LEARNING OBJECTIVE: Recall the composition and physical characteristics of commonly used pharmaceutical prepara­tions.

The following sections will acquaint you with the composition and physical characteristics of some common pharmaceutical preparations.


Elixirs are aromatic, sweetened hydroalcoholic solutions containing medicinal substances. The color of elixirs varies according to the nature of the ingredients; some are artificially colored.


Suspensions are coarse dispersions comprised of finely divided insoluble material suspended in a liquid medium. To keep the insoluble material suspended, a third agent, called a suspending agent, is required. The process of mixing or combining the ingredients to form a suspension is called reconstitution.


Ointments are semisolid, fatty, or oily preparations of medicinal substances. These preparations are of such a consistency as to be easily applied to the skin and gradually liquefy or melt at body temperature. Ointments vary in color according to their ingredients. The base of an ointment is generally greasy in texture, and the medicinal substances combined with it are always intended to be very fine particles, uniformly distributed.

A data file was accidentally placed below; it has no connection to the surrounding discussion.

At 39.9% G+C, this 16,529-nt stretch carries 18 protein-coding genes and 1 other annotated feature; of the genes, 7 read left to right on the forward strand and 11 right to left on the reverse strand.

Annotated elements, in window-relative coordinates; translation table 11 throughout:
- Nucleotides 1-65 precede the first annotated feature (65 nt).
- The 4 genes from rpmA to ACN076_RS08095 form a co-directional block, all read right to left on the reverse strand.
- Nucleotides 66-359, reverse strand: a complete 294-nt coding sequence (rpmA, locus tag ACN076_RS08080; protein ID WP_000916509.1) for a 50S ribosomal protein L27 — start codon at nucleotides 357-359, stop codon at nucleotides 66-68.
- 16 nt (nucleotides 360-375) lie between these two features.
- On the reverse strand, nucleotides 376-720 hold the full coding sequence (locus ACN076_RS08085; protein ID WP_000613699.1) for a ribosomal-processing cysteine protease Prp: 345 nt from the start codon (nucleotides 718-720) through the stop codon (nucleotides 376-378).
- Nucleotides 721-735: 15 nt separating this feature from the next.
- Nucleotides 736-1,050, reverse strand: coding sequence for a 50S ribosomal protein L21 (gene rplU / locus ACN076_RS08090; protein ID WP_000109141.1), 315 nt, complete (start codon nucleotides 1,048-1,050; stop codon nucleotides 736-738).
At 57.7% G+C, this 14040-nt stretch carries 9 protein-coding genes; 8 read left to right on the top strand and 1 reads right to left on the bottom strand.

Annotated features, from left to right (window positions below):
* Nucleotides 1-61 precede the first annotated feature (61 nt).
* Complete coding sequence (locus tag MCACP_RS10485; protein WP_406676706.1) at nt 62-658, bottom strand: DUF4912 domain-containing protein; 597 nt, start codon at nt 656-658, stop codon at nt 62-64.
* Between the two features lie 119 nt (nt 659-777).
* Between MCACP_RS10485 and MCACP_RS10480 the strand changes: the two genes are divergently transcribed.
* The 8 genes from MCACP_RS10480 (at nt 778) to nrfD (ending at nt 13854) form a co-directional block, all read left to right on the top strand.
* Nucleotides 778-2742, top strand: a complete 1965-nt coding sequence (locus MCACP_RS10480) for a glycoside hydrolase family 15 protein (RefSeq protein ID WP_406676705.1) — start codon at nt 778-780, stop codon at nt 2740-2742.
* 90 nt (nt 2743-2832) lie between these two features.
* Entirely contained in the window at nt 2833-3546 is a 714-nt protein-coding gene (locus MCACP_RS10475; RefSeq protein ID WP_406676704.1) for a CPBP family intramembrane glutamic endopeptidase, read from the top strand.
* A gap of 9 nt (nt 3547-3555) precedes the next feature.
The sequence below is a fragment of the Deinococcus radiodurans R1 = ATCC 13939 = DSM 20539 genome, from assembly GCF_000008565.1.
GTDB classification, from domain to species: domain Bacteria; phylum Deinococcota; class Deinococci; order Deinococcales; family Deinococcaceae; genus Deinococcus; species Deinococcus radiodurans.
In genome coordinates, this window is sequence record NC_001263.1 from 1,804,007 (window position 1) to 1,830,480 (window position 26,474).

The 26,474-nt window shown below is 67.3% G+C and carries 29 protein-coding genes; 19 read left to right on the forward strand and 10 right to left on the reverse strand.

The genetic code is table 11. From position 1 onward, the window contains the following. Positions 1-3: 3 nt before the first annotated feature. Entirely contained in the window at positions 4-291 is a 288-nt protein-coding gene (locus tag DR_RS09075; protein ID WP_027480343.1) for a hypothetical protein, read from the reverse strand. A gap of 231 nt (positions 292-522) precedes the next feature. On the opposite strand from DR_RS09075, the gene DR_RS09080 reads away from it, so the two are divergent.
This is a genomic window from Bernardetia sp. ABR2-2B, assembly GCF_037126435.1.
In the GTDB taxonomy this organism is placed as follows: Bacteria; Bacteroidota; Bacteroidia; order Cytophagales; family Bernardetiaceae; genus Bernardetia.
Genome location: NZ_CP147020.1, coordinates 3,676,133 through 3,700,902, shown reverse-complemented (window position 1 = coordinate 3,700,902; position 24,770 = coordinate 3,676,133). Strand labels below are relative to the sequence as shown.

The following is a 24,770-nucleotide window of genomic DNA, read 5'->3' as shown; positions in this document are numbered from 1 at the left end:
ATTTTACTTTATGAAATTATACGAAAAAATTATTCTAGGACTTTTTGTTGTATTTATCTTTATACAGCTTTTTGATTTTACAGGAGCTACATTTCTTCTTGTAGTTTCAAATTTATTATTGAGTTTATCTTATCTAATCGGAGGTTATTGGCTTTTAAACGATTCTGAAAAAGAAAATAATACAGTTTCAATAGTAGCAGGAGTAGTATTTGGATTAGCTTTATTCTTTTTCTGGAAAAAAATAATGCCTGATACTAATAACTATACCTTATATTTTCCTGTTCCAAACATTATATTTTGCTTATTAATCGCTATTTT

Suppositories are solid bodies intended to introduce medicinal substances into the various orifices of the body (rectum, vagina, and urethra). The ingredients are incorporated in a base that melts at body temperature.


Capsules are gelatin shells containing solid or liquid medicinal substances to be taken orally. A common type of capsule contains medicine in the form of a dry powder that is enclosed in transparent cases made of gelatin. Capsules are sized by universally designated numbers: 5, 4, 3, 2, 1, 0, 00, 000. The number 5 has the capacity of about 65 mg of powder (such as aspirin) and the number 00 capsule contains about 975 mg of the same substance. Only sizes 3 through 00 are available through the Federal Stock System.